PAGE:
Students should take notes to help retain the information and gain ownership of their writing. Here is an example using interactive writing notebooks.

5. STUDENT RESOURCES

Provide students with copies or example of FAAVS to keep in their writing folder as a reference when writing independently in the future. You can also use a thesaurus, a Million Dollar Dictionary with lines to add more or even a mini-thesaurus of their own like shown below.

             

6. PRACTICE

When students practice during center time or groups, task cards are a lifesaver! I like to scaffold the cards for practice. First, students choose the best million dollar word to use in a sentence. Then, students rewrite basic sentences with million dollar words.

 

Another idea is identifying the different types of FAAVS using color. With the different colors assigned to each FAAVS, students can color in areas or underline with that particular color to show they understand the differences between the letters in FAAVS!

color-coding building sentences

7.  APPLY

Students should then take their rough draft and REVISE by exchanging boring words with million dollar words. If students use one color or even the different colors mentioned above, you will be able to see how many times they were able to revise!  

8. SHARE

When students share their work, it provides them with a deeper understanding! They gain knowledge from each other so share share share!

DO YOU NEED A BULLETIN BOARD IDEA?

Write a million dollar sentence, color-code, and illustrate. I like to walk around the room while students are adding million dollar words to their narrative stories. When I find someone who created a great example, give him/her something to write on and place it on a MILLION DOLLAR BULLETIN BOARD. Students get so excited to see classmates doing this and start busily doing the same! It makes an adorable bulletin board. I actually kept mine up all year and referred back to it and shared examples from it when we were revising different essays. Here are some examples:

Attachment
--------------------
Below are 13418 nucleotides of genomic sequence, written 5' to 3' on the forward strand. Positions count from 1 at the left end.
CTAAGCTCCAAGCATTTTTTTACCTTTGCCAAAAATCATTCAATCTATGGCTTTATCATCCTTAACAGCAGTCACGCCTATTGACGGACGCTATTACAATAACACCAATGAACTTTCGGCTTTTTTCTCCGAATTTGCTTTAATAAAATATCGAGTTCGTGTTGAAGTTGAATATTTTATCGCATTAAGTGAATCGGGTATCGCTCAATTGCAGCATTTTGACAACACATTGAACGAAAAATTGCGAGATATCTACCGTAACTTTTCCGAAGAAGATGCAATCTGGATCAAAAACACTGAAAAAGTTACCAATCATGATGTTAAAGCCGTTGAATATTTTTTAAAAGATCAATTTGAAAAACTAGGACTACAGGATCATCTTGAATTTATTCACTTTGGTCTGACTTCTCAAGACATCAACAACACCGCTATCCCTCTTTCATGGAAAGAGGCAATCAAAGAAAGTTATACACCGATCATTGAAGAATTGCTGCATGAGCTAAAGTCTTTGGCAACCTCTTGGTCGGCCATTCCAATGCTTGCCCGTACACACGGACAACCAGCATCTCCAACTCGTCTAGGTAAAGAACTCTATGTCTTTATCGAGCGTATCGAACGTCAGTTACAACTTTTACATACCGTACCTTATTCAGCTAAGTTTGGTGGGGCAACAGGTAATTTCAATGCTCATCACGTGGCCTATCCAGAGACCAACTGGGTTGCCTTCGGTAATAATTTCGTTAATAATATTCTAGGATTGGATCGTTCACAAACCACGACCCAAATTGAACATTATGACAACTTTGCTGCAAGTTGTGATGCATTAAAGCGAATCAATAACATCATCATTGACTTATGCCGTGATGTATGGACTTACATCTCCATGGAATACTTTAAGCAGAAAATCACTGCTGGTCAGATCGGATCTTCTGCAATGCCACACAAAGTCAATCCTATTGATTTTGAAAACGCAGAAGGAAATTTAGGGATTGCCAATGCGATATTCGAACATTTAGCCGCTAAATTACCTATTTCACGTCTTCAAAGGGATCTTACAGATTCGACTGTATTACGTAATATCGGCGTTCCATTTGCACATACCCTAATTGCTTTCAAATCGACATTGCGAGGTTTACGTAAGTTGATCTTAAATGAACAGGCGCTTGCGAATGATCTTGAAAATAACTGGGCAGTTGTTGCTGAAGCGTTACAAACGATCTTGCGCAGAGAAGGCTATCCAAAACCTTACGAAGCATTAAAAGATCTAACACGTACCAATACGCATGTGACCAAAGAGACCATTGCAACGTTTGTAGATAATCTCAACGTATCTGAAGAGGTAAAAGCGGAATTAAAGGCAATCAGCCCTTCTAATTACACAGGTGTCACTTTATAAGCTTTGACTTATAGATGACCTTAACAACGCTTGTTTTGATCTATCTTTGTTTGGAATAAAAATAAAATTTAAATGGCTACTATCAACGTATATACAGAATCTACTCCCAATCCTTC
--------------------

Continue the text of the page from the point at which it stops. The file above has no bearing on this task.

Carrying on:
When your students are finished with this lesson, you will see their writing transform into a beautiful descriptive story!

 

 

 

 

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LAST LESSON:  WRITING MINI LESSON #27- ROCKIN BEGINNINGS

NEXT LESSON: WRITING MINI LESSON #29- VARIETY OF SENTENCES!

CLICK HERE FOR THE FULL LIST OF WRITING MINI LESSONS

This lesson can be found:

Grab this Million Dollar Mini Thesaurus to go along with the lesson!

A part of this lesson is also included in the STEP-BY-STEP Writing Program® available for Grades 1-8 designed to scaffold through each type of writing with modeling through every step.  It includes EVERYTHING you need to teach writing for the year:  Anchor charts, mentor text, interactive notebook pages, practice, modeling, tracking charts, students resources, graphic organizers, examples, paragraph writing, narrative writing, opinion writing, informative writing, prompts, checklists, rubrics, etc etc.

“I can’t say enough about how great this resource is. We’ve finished the first unit, and I followed each lesson as written out! The grade three and four aligned, but had different lessons, so I looked like a superstar teacher in the first paragraph writing month. Best thing bought from TpT! Would recommend wholeheartedly from a veteran 22 year teacher!” – Diana 

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ROCK ‘N’ WRITE!!!!